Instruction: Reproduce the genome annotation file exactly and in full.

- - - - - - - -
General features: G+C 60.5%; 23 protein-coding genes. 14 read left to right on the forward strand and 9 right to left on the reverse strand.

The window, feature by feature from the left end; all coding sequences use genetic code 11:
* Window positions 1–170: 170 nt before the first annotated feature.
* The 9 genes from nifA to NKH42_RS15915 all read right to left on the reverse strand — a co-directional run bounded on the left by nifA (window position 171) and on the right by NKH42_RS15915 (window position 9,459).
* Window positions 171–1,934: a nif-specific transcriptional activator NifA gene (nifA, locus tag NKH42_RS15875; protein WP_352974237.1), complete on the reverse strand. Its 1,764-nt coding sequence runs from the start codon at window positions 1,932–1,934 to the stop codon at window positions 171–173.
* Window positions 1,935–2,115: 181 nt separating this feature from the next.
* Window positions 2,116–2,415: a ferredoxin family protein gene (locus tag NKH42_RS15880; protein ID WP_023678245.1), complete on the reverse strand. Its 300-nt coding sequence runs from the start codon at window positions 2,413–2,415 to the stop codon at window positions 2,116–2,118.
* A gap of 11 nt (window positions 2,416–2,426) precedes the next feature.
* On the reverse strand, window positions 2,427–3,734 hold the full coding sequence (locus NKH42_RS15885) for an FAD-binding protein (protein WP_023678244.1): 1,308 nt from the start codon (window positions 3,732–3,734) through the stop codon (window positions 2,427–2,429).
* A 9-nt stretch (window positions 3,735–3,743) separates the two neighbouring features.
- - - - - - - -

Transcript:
General features: G+C 60.5%; 23 protein-coding genes. 14 read left to right on the forward strand and 9 right to left on the reverse strand.

The window, feature by feature from the left end; all coding sequences use genetic code 11:
* Window positions 1–170: 170 nt before the first annotated feature.
* The 9 genes from nifA to NKH42_RS15915 all read right to left on the reverse strand — a co-directional run bounded on the left by nifA (window position 171) and on the right by NKH42_RS15915 (window position 9,459).
* Window positions 171–1,934: a nif-specific transcriptional activator NifA gene (nifA, locus tag NKH42_RS15875; protein WP_352974237.1), complete on the reverse strand. Its 1,764-nt coding sequence runs from the start codon at window positions 1,932–1,934 to the stop codon at window positions 171–173.
* Window positions 1,935–2,115: 181 nt separating this feature from the next.
* Window positions 2,116–2,415: a ferredoxin family protein gene (locus tag NKH42_RS15880; protein ID WP_023678245.1), complete on the reverse strand. Its 300-nt coding sequence runs from the start codon at window positions 2,413–2,415 to the stop codon at window positions 2,116–2,118.
* A gap of 11 nt (window positions 2,416–2,426) precedes the next feature.
* On the reverse strand, window positions 2,427–3,734 hold the full coding sequence (locus NKH42_RS15885) for an FAD-binding protein (protein WP_023678244.1): 1,308 nt from the start codon (window positions 3,732–3,734) through the stop codon (window positions 2,427–2,429).
* A 9-nt stretch (window positions 3,735–3,743) separates the two neighbouring features.